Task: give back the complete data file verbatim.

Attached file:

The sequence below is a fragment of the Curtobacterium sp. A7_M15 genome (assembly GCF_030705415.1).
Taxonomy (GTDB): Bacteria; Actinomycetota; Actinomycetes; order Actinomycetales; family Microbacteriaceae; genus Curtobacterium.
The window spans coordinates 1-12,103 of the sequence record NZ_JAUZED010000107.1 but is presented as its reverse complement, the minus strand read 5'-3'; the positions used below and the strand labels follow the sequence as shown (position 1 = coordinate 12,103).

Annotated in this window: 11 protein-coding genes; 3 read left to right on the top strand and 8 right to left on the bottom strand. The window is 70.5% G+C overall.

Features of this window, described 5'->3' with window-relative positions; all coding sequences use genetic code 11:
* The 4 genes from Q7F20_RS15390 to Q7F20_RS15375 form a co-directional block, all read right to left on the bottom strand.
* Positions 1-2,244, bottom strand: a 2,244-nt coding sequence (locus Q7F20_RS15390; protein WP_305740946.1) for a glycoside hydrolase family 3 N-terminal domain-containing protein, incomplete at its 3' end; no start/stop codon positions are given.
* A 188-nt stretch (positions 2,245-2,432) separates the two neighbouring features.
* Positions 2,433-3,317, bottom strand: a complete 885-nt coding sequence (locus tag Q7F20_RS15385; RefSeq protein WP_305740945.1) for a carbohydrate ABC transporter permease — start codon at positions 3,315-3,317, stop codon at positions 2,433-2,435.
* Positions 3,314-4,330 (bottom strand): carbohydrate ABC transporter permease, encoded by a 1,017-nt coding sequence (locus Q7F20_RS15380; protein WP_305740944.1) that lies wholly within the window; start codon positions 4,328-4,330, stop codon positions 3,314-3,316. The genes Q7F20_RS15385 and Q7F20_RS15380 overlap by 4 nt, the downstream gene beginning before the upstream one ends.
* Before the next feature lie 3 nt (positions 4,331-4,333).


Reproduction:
The sequence below is a fragment of the Curtobacterium sp. A7_M15 genome (assembly GCF_030705415.1).
Taxonomy (GTDB): Bacteria; Actinomycetota; Actinomycetes; order Actinomycetales; family Microbacteriaceae; genus Curtobacterium.
The window spans coordinates 1-12,103 of the sequence record NZ_JAUZED010000107.1 but is presented as its reverse complement, the minus strand read 5'-3'; the positions used below and the strand labels follow the sequence as shown (position 1 = coordinate 12,103).

Annotated in this window: 11 protein-coding genes; 3 read left to right on the top strand and 8 right to left on the bottom strand. The window is 70.5% G+C overall.

Features of this window, described 5'->3' with window-relative positions; all coding sequences use genetic code 11:
* The 4 genes from Q7F20_RS15390 to Q7F20_RS15375 form a co-directional block, all read right to left on the bottom strand.
* Positions 1-2,244, bottom strand: a 2,244-nt coding sequence (locus Q7F20_RS15390; protein WP_305740946.1) for a glycoside hydrolase family 3 N-terminal domain-containing protein, incomplete at its 3' end; no start/stop codon positions are given.
* A 188-nt stretch (positions 2,245-2,432) separates the two neighbouring features.
* Positions 2,433-3,317, bottom strand: a complete 885-nt coding sequence (locus tag Q7F20_RS15385; RefSeq protein WP_305740945.1) for a carbohydrate ABC transporter permease — start codon at positions 3,315-3,317, stop codon at positions 2,433-2,435.
* Positions 3,314-4,330 (bottom strand): carbohydrate ABC transporter permease, encoded by a 1,017-nt coding sequence (locus Q7F20_RS15380; protein WP_305740944.1) that lies wholly within the window; start codon positions 4,328-4,330, stop codon positions 3,314-3,316. The genes Q7F20_RS15385 and Q7F20_RS15380 overlap by 4 nt, the downstream gene beginning before the upstream one ends.
* Before the next feature lie 3 nt (positions 4,331-4,333).